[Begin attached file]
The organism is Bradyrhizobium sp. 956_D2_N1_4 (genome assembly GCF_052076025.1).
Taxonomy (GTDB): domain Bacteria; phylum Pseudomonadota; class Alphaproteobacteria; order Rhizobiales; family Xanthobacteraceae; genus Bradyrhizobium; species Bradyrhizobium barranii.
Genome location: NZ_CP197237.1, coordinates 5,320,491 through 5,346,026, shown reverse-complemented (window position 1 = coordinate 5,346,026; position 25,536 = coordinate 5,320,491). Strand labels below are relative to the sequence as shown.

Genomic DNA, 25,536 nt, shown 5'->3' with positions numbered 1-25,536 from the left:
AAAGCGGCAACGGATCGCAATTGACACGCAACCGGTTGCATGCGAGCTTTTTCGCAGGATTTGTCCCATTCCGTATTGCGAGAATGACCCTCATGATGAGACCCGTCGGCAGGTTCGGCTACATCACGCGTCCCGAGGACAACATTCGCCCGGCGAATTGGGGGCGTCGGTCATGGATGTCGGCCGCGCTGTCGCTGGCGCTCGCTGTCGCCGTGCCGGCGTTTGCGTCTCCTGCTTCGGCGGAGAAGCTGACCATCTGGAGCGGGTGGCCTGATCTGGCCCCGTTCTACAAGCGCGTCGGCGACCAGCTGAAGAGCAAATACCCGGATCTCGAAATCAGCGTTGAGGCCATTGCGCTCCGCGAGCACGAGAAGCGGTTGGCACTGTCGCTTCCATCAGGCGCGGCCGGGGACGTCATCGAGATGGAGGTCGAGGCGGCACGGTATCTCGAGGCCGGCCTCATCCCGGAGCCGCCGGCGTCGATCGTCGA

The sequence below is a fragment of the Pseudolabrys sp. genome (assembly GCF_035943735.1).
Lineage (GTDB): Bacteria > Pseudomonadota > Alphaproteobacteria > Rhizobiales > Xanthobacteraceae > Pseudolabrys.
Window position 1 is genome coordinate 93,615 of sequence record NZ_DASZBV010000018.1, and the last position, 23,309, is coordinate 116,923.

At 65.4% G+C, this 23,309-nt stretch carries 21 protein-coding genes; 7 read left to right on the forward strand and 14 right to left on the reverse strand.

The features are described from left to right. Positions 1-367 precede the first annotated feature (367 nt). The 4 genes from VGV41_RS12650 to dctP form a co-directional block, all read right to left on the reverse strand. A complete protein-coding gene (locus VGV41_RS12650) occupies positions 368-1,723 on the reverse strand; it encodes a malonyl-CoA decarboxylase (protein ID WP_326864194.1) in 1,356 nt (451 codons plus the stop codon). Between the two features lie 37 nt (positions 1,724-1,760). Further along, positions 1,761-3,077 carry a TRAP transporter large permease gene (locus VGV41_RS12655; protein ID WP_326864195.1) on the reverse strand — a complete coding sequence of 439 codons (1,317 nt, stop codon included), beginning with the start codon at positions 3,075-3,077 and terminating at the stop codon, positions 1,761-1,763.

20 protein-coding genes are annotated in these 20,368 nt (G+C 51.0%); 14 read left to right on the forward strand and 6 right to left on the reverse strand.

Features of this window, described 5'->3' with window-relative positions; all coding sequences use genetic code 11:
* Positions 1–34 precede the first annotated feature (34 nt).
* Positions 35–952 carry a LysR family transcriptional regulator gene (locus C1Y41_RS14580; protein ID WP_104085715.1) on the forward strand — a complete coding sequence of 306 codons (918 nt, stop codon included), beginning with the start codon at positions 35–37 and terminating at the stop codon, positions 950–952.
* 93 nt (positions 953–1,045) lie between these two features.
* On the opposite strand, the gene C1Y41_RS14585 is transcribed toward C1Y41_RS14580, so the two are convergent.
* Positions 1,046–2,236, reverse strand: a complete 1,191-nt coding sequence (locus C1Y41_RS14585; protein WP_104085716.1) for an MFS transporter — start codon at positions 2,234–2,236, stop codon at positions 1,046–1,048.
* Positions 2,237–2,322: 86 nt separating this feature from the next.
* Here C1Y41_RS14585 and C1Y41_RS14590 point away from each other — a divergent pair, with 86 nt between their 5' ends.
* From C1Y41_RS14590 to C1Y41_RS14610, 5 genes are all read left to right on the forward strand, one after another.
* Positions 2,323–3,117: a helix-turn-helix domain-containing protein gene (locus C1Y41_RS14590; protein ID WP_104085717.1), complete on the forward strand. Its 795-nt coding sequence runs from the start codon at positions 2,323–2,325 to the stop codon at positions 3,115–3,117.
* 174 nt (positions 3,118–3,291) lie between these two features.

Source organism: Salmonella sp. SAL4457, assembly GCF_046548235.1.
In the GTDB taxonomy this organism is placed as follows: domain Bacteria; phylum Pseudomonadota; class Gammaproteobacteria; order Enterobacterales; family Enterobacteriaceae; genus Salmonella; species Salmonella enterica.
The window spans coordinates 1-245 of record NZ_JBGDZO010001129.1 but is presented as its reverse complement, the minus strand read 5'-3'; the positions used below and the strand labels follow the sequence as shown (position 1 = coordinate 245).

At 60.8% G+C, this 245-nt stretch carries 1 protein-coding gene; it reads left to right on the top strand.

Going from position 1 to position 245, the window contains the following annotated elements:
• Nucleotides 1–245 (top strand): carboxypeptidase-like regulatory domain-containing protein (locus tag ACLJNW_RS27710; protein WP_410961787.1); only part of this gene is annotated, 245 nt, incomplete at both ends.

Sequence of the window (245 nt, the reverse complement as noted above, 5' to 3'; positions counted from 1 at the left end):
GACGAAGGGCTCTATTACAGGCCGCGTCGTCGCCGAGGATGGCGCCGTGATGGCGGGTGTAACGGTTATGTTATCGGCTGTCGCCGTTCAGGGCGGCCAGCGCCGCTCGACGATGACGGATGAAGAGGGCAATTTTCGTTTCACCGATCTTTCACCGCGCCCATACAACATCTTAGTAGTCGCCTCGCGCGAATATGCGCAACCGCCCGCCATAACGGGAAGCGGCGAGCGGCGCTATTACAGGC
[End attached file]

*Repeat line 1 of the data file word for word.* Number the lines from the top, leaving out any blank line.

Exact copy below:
The organism is Bradyrhizobium sp. 956_D2_N1_4 (genome assembly GCF_052076025.1).